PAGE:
As Sydney adjusted to the permanence of her sister and Haley developed a thick skin, the tables turned.  It became evident early on that Haley was energetic and, um, boisterous.  Her assault was on the ears and on the nerves; overstimulation her weapon of choice.   Sydney, easy-going and quiet, was driven to search in vain for relief from Haley’s barrage of sensory input. Sydney can still be found with her hands to the sides of her head moaning, “Too loud!  Too loud!”

They’re now twelve and eight years old and know nothing other than being sisters.  Haley is the Ramona to Sydney’s Beezus.  Haley takes Sydney’s things without asking and Sydney relents.  She lets her little sister boss her around and make the rules.  She’s patient and generous—most of the time.  After a game of Candy Land, Haley comes running out yelling, “I won, I won!”  Sydney runs after her saying, “And I’m a good loser!”  They share clothes and shoes and hair bows.  At night Haley says, “I love you, Sydney” and later climbs in bed to wrap herself around her big sister after a bad dream.  Like any siblings, they annoy and pester each other when they’ve had too much time together and miss each other after too much time apart.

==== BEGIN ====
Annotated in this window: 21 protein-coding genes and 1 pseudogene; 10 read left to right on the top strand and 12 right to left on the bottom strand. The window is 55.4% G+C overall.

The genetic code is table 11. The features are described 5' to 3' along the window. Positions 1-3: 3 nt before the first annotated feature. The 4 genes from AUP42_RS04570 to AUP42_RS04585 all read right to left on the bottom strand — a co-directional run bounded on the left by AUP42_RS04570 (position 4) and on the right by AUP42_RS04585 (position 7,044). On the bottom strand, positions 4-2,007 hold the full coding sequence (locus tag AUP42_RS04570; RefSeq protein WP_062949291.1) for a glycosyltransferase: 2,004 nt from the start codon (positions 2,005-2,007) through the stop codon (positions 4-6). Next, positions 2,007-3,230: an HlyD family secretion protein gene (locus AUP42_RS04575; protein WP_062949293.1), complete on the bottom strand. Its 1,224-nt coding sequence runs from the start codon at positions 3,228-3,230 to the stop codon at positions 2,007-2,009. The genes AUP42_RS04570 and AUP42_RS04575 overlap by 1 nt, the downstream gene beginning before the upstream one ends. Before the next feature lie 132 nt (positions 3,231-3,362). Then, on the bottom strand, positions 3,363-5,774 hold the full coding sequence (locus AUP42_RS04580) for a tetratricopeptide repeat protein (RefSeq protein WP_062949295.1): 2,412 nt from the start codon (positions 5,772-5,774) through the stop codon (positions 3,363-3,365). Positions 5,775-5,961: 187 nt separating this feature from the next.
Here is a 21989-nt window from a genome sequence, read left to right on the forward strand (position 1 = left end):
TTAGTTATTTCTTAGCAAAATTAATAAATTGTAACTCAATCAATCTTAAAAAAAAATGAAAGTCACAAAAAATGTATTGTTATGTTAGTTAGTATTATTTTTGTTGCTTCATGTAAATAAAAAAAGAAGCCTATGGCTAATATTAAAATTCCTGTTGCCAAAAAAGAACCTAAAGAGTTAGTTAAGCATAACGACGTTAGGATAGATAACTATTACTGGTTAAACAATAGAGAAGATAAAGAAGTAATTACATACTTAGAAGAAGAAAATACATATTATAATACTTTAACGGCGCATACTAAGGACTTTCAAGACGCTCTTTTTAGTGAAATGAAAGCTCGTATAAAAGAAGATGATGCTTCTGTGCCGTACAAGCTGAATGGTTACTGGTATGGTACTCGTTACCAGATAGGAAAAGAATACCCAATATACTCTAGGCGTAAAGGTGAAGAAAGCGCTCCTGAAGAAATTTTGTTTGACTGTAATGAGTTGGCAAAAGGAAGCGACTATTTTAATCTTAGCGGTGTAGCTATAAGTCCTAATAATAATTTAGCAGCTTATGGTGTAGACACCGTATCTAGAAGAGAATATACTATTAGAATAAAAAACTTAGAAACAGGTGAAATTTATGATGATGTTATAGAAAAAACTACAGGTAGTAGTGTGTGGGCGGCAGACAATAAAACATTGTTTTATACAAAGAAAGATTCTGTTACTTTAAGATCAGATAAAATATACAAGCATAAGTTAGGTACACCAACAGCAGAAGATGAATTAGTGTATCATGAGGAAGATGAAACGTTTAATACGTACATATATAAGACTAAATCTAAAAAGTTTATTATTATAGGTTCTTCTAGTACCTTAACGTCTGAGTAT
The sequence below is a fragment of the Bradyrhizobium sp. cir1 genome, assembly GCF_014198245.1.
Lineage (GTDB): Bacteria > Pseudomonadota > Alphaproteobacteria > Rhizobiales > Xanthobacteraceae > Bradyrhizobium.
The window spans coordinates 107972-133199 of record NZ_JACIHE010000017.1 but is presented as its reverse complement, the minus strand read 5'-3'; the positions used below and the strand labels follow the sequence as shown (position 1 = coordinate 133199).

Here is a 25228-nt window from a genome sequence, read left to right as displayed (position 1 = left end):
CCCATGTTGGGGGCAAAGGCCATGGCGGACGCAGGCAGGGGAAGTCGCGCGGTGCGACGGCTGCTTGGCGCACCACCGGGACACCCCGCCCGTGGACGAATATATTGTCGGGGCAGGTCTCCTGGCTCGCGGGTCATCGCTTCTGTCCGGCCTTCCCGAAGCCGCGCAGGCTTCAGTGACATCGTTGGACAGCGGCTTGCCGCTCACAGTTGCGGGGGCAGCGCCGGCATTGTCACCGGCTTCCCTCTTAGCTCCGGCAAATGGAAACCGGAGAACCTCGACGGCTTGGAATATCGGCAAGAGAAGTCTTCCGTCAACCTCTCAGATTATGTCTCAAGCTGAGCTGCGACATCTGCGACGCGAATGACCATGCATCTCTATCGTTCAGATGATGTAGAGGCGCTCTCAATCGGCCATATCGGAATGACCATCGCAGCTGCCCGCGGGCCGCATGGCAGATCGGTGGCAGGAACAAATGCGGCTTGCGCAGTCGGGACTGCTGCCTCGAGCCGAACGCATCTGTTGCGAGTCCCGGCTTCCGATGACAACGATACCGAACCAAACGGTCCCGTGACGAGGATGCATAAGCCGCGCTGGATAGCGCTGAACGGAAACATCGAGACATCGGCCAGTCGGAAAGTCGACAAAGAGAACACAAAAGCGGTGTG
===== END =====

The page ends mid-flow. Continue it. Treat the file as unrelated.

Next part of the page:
For Christmas this year Haley gave Sydney and herself BFF necklaces; one is a heart with a lock and the other is the key to that lock.  I like to think of them 20, 30, 40 years from now.  Close as any sisters are—disability aside.  They will always have a unique relationship. Haley will have the intimate experience of knowing Sydney as her sister firstly and as someone who has DS, secondly.  And Sydney will have a sister who gets her, who loves her purely and unconditionally.

As parents of our special kiddo, Steven and I can find ourselves consumed with advocating for her education, creating opportunities for social interaction and staying on top of cutting edge research.  Frequently our efforts feel inadequate.  But then sometimes I wonder if the best therapy of all isn’t being part of a family.  Sharing the same DNA.  Having a sister.

As Sydney was reading one night, she came to the line, “Zac said, ‘Dad!  Look at the duck in the pond,’” except she said, “Dad! Look at the Haley in the pond.”  Everyone chuckled and Haley said, “Yeah, that’s me when I was a duck.”


Leave a Comment

Filed under Babies, Childbirth, Down syndrome, Family, Parenting, Siblings, Sisterhood, Special Needs

Leave a Reply